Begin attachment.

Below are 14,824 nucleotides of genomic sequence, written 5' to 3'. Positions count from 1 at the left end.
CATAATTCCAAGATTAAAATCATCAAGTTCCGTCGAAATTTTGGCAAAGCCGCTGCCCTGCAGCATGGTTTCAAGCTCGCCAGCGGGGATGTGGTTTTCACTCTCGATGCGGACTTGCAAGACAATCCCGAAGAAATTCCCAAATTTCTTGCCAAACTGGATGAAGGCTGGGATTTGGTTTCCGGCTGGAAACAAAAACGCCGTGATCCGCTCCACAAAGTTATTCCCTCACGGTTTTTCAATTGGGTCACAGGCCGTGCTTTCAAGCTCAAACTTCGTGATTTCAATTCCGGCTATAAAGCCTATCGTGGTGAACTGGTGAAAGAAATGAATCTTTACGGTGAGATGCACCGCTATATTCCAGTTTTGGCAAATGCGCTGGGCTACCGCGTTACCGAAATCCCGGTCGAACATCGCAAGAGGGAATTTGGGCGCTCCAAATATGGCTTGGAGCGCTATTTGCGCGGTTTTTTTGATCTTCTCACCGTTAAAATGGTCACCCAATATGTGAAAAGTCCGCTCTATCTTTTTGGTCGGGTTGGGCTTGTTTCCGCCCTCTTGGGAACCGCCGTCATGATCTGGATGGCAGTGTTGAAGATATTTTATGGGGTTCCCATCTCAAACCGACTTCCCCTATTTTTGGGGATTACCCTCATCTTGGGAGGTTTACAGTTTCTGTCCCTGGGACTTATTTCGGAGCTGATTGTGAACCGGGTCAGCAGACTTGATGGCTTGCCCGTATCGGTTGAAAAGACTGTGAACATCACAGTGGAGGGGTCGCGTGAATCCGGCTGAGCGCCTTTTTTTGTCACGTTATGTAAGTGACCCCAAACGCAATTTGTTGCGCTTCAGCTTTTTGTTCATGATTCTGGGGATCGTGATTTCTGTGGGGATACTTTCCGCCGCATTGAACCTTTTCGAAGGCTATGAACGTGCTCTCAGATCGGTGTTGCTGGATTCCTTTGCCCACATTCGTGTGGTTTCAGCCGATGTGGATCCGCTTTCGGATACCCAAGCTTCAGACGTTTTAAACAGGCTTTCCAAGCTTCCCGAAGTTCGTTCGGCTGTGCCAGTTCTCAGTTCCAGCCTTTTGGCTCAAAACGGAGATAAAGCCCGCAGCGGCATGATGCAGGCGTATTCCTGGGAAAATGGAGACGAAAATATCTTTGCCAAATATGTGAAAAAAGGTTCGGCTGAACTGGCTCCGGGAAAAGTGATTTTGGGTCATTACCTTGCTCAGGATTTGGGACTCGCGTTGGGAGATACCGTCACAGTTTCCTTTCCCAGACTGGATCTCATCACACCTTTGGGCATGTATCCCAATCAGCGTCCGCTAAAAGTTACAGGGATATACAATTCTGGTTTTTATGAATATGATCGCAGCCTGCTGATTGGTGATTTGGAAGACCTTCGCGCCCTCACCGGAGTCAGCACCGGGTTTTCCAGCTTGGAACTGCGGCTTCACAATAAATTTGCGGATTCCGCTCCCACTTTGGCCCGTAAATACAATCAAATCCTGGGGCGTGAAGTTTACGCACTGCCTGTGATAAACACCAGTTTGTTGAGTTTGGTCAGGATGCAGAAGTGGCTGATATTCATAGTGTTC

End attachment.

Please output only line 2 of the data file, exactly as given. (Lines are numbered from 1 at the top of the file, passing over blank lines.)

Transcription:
CATAATTCCAAGATTAAAATCATCAAGTTCCGTCGAAATTTTGGCAAAGCCGCTGCCCTGCAGCATGGTTTCAAGCTCGCCAGCGGGGATGTGGTTTTCACTCTCGATGCGGACTTGCAAGACAATCCCGAAGAAATTCCCAAATTTCTTGCCAAACTGGATGAAGGCTGGGATTTGGTTTCCGGCTGGAAACAAAAACGCCGTGATCCGCTCCACAAAGTTATTCCCTCACGGTTTTTCAATTGGGTCACAGGCCGTGCTTTCAAGCTCAAACTTCGTGATTTCAATTCCGGCTATAAAGCCTATCGTGGTGAACTGGTGAAAGAAATGAATCTTTACGGTGAGATGCACCGCTATATTCCAGTTTTGGCAAATGCGCTGGGCTACCGCGTTACCGAAATCCCGGTCGAACATCGCAAGAGGGAATTTGGGCGCTCCAAATATGGCTTGGAGCGCTATTTGCGCGGTTTTTTTGATCTTCTCACCGTTAAAATGGTCACCCAATATGTGAAAAGTCCGCTCTATCTTTTTGGTCGGGTTGGGCTTGTTTCCGCCCTCTTGGGAACCGCCGTCATGATCTGGATGGCAGTGTTGAAGATATTTTATGGGGTTCCCATCTCAAACCGACTTCCCCTATTTTTGGGGATTACCCTCATCTTGGGAGGTTTACAGTTTCTGTCCCTGGGACTTATTTCGGAGCTGATTGTGAACCGGGTCAGCAGACTTGATGGCTTGCCCGTATCGGTTGAAAAGACTGTGAACATCACAGTGGAGGGGTCGCGTGAATCCGGCTGAGCGCCTTTTTTTGTCACGTTATGTAAGTGACCCCAAACGCAATTTGTTGCGCTTCAGCTTTTTGTTCATGATTCTGGGGATCGTGATTTCTGTGGGGATACTTTCCGCCGCATTGAACCTTTTCGAAGGCTATGAACGTGCTCTCAGATCGGTGTTGCTGGATTCCTTTGCCCACATTCGTGTGGTTTCAGCCGATGTGGATCCGCTTTCGGATACCCAAGCTTCAGACGTTTTAAACAGGCTTTCCAAGCTTCCCGAAGTTCGTTCGGCTGTGCCAGTTCTCAGTTCCAGCCTTTTGGCTCAAAACGGAGATAAAGCCCGCAGCGGCATGATGCAGGCGTATTCCTGGGAAAATGGAGACGAAAATATCTTTGCCAAATATGTGAAAAAAGGTTCGGCTGAACTGGCTCCGGGAAAAGTGATTTTGGGTCATTACCTTGCTCAGGATTTGGGACTCGCGTTGGGAGATACCGTCACAGTTTCCTTTCCCAGACTGGATCTCATCACACCTTTGGGCATGTATCCCAATCAGCGTCCGCTAAAAGTTACAGGGATATACAATTCTGGTTTTTATGAATATGATCGCAGCCTGCTGATTGGTGATTTGGAAGACCTTCGCGCCCTCACCGGAGTCAGCACCGGGTTTTCCAGCTTGGAACTGCGGCTTCACAATAAATTTGCGGATTCCGCTCCCACTTTGGCCCGTAAATACAATCAAATCCTGGGGCGTGAAGTTTACGCACTGCCTGTGATAAACACCAGTTTGTTGAGTTTGGTCAGGATGCAGAAGTGGCTGATATTCATAGTGTTC